This Little Light of Mine

"To whom much is given, much is required"

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Fighting Hunger in Haiti


Imagine with me!  Just 1 meal a day, what would you choose to eat if you could only have just 1 meal.  Add to that, what if you have less than $2 to feed you and your family.  What would you purchase at the grocery store that would fill up hungry tummies for a whole day.  If you are like me, you can’t imagine because we are not forced to contemplate that kind of a life.


Those in Haiti face that each and every day.  Those who are fortunate make $2.50 a day but many do not.  They go from person to person to see what might been gleaned from those who have food.  So very hungry.


That is the reason why funds are collected from the donation/sale of fresh bread at the Columbia SDA Church.  Also why a few dollars each month are set aside from the sponsorship money so that we can give just a little relief to those family we serve.


Our last food distribution was in October.  As you can see, they received bags of dry food such as beans, rice, macaroni, corn and a bottle of oil.  It’s not much but it helps a little and they are so very grateful!


Over and over, they bow and hold out their hand in thanksgiving for the food.  They want you to know how very much they appreciate your thoughtfulness.  Most of all, they pray for you and ask blessings upon you!



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Bulls in the Garden

2012-10-22-03-58-56“You gotta see this”! my husband exclaimed as he enticed me toward the back of the house. And there they were, 2 big, black bulls crudely yoked together, tethered to a plow and to Bonhomme who was guiding them down the short rows of the new garden plot.

The use of the bulls seemed radical to me because the garden plot was really pretty small. But they were effective and for Dos-Palais that is what they use to till their gardens. But those were way up on the surrounding hills, not in the backyard. What spectacle!


It was exciting to finally see our special gift of 2 drip watering systems finally being opened and plans studied in preparation for the new garden. Anticipation was building and a few local “gardeners”, I would call them business gardeners for they grow their crops to send to market in Port-au-Prince, came to watch. They heard by word of mouth that a new concept was in the works and they were on hand to witness this new idea.

In Haiti, the dry season was fast approaching and fresh produce would soon become scarce. Life will become stressful and food hard to find save purchasing supplies in town. Maybe this idea of a garden close to the house will smooth the transition of seasons especially for those living so close to the poverty line.


The bulls and Bonhomme finished up tilling the garden and the men got to work making rows and stretching out hoses. Bonhomme quickly used his machete to make the stand for the 5 gallon bucket. It really came together pretty fast.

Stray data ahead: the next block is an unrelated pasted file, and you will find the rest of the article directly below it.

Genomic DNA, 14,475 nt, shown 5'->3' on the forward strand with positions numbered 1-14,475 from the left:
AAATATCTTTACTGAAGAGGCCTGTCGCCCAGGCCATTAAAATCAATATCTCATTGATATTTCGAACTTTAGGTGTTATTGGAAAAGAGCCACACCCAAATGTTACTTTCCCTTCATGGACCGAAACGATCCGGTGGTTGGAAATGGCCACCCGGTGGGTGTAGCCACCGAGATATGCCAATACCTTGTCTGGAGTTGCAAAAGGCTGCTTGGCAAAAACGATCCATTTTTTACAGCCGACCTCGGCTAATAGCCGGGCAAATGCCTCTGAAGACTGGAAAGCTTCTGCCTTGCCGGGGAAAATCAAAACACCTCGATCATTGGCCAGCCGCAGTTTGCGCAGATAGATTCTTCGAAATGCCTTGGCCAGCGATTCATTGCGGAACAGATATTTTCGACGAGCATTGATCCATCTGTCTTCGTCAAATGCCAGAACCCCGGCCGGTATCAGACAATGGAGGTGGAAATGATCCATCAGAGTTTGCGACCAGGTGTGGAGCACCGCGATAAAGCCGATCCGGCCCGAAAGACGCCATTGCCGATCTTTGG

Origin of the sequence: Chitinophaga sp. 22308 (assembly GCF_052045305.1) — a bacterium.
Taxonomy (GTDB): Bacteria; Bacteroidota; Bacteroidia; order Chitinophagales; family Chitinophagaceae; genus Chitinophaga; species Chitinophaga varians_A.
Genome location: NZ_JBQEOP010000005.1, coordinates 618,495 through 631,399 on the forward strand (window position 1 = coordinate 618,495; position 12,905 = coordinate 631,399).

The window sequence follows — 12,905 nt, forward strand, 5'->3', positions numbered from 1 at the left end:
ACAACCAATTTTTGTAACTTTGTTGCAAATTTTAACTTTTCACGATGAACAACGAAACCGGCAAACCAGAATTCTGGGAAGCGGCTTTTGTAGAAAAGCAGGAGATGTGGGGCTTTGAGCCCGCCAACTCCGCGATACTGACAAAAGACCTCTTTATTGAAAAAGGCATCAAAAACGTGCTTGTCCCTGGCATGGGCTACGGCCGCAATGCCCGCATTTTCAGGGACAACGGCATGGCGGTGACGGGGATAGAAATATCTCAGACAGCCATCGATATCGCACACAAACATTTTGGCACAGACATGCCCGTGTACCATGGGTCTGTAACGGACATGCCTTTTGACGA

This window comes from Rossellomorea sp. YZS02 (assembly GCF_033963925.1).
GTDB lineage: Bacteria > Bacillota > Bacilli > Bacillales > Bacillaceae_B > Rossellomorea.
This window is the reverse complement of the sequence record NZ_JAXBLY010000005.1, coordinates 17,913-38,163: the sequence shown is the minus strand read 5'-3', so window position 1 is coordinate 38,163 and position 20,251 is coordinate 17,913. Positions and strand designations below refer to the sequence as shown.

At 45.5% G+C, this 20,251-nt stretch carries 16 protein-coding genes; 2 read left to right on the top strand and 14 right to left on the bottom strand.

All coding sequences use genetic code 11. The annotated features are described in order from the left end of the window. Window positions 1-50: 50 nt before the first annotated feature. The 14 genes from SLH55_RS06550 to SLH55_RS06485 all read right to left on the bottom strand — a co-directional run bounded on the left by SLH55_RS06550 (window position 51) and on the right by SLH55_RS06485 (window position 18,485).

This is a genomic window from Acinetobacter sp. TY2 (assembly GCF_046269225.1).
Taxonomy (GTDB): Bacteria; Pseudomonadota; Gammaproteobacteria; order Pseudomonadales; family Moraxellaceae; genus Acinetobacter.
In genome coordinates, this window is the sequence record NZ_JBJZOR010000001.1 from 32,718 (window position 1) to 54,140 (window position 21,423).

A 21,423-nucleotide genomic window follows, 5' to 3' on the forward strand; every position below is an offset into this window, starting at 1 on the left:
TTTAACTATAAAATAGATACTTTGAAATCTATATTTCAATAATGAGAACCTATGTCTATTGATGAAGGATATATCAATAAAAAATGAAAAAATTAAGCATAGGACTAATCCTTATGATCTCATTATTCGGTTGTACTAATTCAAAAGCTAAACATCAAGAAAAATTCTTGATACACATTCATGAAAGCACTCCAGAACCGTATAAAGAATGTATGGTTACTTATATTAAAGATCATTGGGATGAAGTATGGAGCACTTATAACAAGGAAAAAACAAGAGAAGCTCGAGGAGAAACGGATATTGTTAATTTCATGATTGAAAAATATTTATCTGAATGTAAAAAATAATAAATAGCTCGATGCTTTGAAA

Wissel produced his heirloom vegetable seeds from his luggage, seeds that were especially purchased for the project. Soon the seeds were in the ground and watered. Then Hurricane Sandy arrived.

The instructions included information on how to make raised beds so that tropical storms would not wash away the seeds or plants. Would it work?

Several days went by before we could return to check on the status of the garden so it was with great anticipation that we headed to Dos Palais for our last visit before returning to the US.


We were thrilled to see the first sprouts of a very promising garden and a very happy Bonhomme. The heavy rain did not disturb the sprouting seeds. It worked like the instructions said it would.

How exciting that such an inexpensive unit could make such a difference in the lives of this small town. $14 for each unit was all it took to make a possible change in the diet and nutrition of a family.

After tilling the new garden, the bulls were staked by the outhouse for a few hours which made me think twice about heading out that way for a visit. I’m sure they were docile but for a city gal, I wasn’t taking any chances.

This fun little project was so inexpensive to purchase but made such a big difference to the people in Haiti. It is our hope to send a tub full of “garden potential” soon.

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“Even the Least of These” are Precious

Child selling goods on the streets of Port-au-Prince.

Child selling goods on the streets of Port-au-Prince.

Note:  This story comes from Wissel Joseph, Founder and President, “Children for a New Haiti”.  It is the mission of CNH to provide an education, food and medical care for the children of Dos-Palais, Haiti.  Your inquiries and help with this important task is welcome.

The rain was relentless. It came down in heavy sheets defying anyone to try and stay dry. I huddled with my brother, Jerry, in the back of the tarp covered pickup truck as we waited for more passengers who were preparing like us to head to  Port-au-Prince. Even with the tarp, we were still getting wet.

The streets of Lascahobas were deserted so it was alarming to see one very wet little girl hesitantly approach us. Her hair was matted by the rain and her clothes hung on her thin frame offering very little protection. I could plainly see how thin she was.

“Please, would you like to buy a pitcher?” In her eyes, I could see the pain, desperation and despair that living with so little provided her as well as many of the people of Haiti. In reply I asked how old she was and like a knife to my heart, she replied “10”. That is the age of my own daughter and the scene played again in my mind but with my daughter, Wishie’s face. I could not imagine that I could be so desperate that I would insist that my children not come home until the last pitcher was sold, even in the heavy rain.

With a compassionate heart I reached into my pocket for the last remaining dollars, actually a fist full of $2 bills that a Columbia, MO sponsor gave me to give out to those I came across that needed a hand up. I thrust them into her hands, she smiled and began to walk away. But then she stopped, turned and asked “How much is this in Haitian money?” It came to about $20.00US and my brother, Jerry was quick to convert the amount into Haitian Gourdes for her.